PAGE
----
thereby throwing out the particles by centrifugal force so that these particles settle and drop through the opening 28 at the lower end of the conical. shaped hopper 26. The dust particles removed from the gaseous medium thus move into the dust receptacles 3| and 32. The inner zone of the gasous medium or that portion nearest the axis of the cone will be substantially clear and free of dust particles, and this fiuid medium may then escape through a central opening 45 in the bafile member 4| and pass into the secondary filter section.
The preliminary centrifugal section may also include means for preventing direct short circuit of the dust laden gaseous medium in passing from the inlet opening 36 to the central opening 45 formed by the baffle member 4|. Such means may take the form of a conical disc member 43 adjustably mounted with respect to the annular baffie member 4|. A supporting rod 44 for the conical disc 43 is illustrated as depending from spider arms 46. to the bafile member 4| in any suitable manner such as by means of bolts shown in Fig. 5. The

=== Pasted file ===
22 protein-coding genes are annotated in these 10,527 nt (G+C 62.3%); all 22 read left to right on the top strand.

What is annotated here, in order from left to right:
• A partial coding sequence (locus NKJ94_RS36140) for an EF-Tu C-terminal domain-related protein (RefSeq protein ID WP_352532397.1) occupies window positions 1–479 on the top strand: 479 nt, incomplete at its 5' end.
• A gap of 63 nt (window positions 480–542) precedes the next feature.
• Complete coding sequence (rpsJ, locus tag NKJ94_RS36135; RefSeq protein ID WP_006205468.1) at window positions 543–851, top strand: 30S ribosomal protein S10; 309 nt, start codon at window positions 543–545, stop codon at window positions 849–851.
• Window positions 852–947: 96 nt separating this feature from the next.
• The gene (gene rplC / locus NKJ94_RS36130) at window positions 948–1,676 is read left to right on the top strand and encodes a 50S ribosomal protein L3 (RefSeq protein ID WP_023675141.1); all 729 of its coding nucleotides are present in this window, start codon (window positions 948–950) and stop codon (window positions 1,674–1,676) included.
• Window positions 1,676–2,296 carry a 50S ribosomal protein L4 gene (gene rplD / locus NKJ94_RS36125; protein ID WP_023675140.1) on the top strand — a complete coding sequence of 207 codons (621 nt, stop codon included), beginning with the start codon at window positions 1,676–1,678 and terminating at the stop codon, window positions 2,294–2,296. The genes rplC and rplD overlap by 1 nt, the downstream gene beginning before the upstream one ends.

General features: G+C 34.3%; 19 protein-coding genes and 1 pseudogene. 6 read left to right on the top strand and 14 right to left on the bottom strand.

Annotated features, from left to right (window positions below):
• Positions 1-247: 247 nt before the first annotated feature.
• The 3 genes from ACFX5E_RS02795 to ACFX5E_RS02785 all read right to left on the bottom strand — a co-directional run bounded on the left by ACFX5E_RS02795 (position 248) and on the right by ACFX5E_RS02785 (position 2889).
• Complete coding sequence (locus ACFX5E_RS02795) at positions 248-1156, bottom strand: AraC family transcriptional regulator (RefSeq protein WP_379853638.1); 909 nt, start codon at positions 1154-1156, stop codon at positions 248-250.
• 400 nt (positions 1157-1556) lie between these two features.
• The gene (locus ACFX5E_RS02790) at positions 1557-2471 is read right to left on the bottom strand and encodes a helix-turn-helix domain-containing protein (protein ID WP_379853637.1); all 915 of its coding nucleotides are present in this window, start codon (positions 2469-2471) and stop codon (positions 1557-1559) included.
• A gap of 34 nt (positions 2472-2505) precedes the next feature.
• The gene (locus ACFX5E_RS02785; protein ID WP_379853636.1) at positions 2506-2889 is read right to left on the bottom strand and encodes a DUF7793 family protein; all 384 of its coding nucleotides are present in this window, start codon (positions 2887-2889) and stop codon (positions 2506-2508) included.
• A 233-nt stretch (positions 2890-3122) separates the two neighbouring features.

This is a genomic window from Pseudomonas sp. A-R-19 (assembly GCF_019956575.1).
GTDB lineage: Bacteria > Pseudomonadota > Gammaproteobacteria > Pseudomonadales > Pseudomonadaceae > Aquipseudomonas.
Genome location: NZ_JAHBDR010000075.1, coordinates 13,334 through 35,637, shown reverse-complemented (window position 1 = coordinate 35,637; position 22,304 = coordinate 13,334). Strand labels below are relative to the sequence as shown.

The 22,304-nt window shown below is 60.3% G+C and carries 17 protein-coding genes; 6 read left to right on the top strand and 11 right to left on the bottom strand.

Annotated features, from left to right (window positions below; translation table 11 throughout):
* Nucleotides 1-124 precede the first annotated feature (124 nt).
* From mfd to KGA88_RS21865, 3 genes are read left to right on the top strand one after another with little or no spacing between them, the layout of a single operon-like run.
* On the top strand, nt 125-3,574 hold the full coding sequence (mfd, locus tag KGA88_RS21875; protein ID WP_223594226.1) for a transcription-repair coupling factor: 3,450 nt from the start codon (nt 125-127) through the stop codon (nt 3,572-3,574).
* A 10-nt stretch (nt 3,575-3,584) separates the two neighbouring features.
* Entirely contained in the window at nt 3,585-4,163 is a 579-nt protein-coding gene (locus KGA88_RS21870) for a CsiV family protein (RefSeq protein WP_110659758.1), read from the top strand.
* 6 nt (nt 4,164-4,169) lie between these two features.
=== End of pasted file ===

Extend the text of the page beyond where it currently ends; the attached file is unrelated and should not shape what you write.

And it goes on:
conical disc member43 may be maintained in any adjusted position on the rod 44 by means of a set screw 47. The conical disc member 43 also serves to vary the air velocity of the gaseous medium passing upwardly through the opening 45, and such changes in the air velocity may be accomplished by adjusting the position of the conical disc 43 on the rod 44.